Human Interaction Good Times


Image courtesy of Jason Eppink. Licensed under CC BY 2.0.

This weekend, I volunteered at BaconFest, the annual Dad’s Garage tribute to bacon and beer. I did my eco-friendly part, and walked from my apartment to the venue using Atlanta’s super-excellent rails-to-trails program, the Beltline.

This was a mistake. First off, as I am reminded of while writing this, I am in terrible physical shape/do not consume enough milk, and if I walk at something speedier than an amble, my shins hurt for the next three days.

More than that, however, was the nice reminder that street harassment is a Thing. I normally assume that I don’t get harassed much out in public because I maintain an A+ bitchy resting face, or because I’m kind of mousy. Not (exclusively) so! I don’t get harassed out in public because I have the incredible good fortune to spend most of my transit time in the car. Continue reading

On Sexual Assault and Capital F Feelings

Today, I had a frustrating discussion about sexual assault.

It started out relatively well. While driving somewhere, I was riffing with a friend about the fact that Senegal—where I will be going soon—has something of a street harassment problem. We joked that this had something to do with the country’s French colonial past. (Paris has a by all accounts more physically agressive street harassment culture.)

I joked that I was going to try to mimic the Senegalese response, which I find amusingly direct—a few months ago, I spoke to a graduate student who does research there and she noted that Senegalese women often go with a blunt “Nah, you’re ugly” in response to marriage proposals.

There is of course the more evasive route suggested by my guidebook, which is to murmur “maybe next time” in Wolof, which is apparently a culturally-accepted way to brush someone off politely. I said that in reality I would probably use this response, since I’m not that confrontational. (I could also go with the American response of pretending to understand neither French or Wolof and wandering blankly past.)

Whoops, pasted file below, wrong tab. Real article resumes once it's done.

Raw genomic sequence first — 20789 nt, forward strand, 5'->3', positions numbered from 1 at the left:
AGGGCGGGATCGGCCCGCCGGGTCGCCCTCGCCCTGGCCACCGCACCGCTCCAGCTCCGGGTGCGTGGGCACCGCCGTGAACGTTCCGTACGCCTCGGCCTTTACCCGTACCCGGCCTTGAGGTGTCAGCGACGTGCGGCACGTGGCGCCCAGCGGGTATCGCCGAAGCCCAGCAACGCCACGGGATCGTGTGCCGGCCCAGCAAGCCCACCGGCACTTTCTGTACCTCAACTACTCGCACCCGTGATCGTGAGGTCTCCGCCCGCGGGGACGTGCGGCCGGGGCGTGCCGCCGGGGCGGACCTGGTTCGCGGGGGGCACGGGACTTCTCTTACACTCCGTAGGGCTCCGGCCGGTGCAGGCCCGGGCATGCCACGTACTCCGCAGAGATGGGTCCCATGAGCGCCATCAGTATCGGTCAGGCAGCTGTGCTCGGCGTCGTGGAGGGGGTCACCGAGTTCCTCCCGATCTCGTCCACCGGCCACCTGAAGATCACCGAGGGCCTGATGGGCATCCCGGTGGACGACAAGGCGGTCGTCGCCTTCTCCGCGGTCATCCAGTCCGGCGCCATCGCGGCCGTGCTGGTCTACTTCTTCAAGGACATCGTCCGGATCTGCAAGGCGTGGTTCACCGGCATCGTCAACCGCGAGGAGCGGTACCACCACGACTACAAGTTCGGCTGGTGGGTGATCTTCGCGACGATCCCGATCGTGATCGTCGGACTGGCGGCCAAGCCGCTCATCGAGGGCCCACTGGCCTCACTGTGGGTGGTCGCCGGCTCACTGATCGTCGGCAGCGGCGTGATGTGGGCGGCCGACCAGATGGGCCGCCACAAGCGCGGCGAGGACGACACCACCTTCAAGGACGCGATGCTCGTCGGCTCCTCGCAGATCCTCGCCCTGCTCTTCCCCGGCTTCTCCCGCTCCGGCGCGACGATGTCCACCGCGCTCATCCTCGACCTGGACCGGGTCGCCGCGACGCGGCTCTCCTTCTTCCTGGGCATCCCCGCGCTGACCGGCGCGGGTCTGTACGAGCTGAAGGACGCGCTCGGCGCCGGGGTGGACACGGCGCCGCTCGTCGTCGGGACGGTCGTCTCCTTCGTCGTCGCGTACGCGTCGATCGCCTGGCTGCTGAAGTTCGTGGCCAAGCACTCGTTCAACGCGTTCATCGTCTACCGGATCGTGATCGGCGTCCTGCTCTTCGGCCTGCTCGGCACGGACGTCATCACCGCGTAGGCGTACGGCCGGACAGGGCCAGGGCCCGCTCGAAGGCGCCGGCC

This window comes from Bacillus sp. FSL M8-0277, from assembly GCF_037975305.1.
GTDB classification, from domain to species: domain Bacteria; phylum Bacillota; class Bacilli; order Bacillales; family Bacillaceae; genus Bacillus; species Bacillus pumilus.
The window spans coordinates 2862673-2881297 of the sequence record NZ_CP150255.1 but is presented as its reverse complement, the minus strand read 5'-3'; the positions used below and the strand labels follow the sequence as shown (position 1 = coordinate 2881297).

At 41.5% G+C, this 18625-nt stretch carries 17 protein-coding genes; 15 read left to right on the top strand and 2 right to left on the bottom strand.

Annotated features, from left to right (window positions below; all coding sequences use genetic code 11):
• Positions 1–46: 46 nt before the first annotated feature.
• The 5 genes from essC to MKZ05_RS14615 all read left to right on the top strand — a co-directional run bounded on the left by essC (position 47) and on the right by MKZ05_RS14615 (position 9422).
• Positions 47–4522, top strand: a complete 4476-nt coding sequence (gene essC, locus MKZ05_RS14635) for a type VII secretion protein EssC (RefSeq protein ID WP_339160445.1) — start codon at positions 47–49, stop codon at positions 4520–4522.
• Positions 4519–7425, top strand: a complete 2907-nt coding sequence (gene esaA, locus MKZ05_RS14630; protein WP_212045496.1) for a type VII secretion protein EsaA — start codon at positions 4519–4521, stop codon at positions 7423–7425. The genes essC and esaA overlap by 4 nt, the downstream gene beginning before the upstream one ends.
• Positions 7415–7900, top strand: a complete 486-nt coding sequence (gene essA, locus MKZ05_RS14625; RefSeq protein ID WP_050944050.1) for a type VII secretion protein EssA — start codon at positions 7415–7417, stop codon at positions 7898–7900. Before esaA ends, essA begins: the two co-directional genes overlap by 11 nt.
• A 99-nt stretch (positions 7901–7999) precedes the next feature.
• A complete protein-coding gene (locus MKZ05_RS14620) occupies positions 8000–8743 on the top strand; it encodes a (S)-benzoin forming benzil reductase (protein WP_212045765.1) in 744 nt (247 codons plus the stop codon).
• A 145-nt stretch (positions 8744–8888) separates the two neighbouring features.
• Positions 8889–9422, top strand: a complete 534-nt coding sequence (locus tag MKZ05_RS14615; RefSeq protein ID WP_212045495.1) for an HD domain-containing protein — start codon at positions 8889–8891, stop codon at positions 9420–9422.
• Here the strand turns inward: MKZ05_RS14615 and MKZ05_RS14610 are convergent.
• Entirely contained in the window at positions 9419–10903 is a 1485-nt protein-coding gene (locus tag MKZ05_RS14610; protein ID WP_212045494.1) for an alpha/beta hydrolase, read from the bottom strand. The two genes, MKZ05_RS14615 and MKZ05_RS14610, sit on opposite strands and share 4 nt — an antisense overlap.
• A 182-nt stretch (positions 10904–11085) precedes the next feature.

Another passenger in the car, who was a friend of my friend and who I had just met, said, “You don’t want to give them false hope or make them angry. That’s a good way to get raped.”

I responded that statistically, that’s untrue. Most sexual assaults involve alcohol and disorientation. He said he disagreed. I gave up and another passenger in the car changed the subject.

But seriously? I am so tired of having to pretend that random boys get an input on the likelihood of someone trying to assault me by virtue of their Having Feelings on the issue.

Are you Senegalese? No.

Have you been to Senegal? No.

Is the threat of sexual assault something that you have to negotiate in your daily existence on a college campus? No.

So no, your feelings about my likelihood of suffering a violent crime in a Scary Foreign Country with Scary Dark Men do not, in fact, get to be treated as more than the baseless, victim-blaming bullshit they are while I am giving you a ride in my car.

In fact, here is a comprehensive list of ways to increase your likelihood of “getting raped.”

  1. Be around a rapist when he decides to rape you.

There we go.

But, since we’re talking about Feelings, here are mine on how to increase your likelihood of getting punched.

  1. Be the sort of clueless asshole who brings up rape in the car of someone who’s driving you.
  2. Refuse to back down.
  3. Refuse to deal in things like “facts” or “lived experiences.”

See, sharing our Feelings can be super productive. I’m glad we had this talk.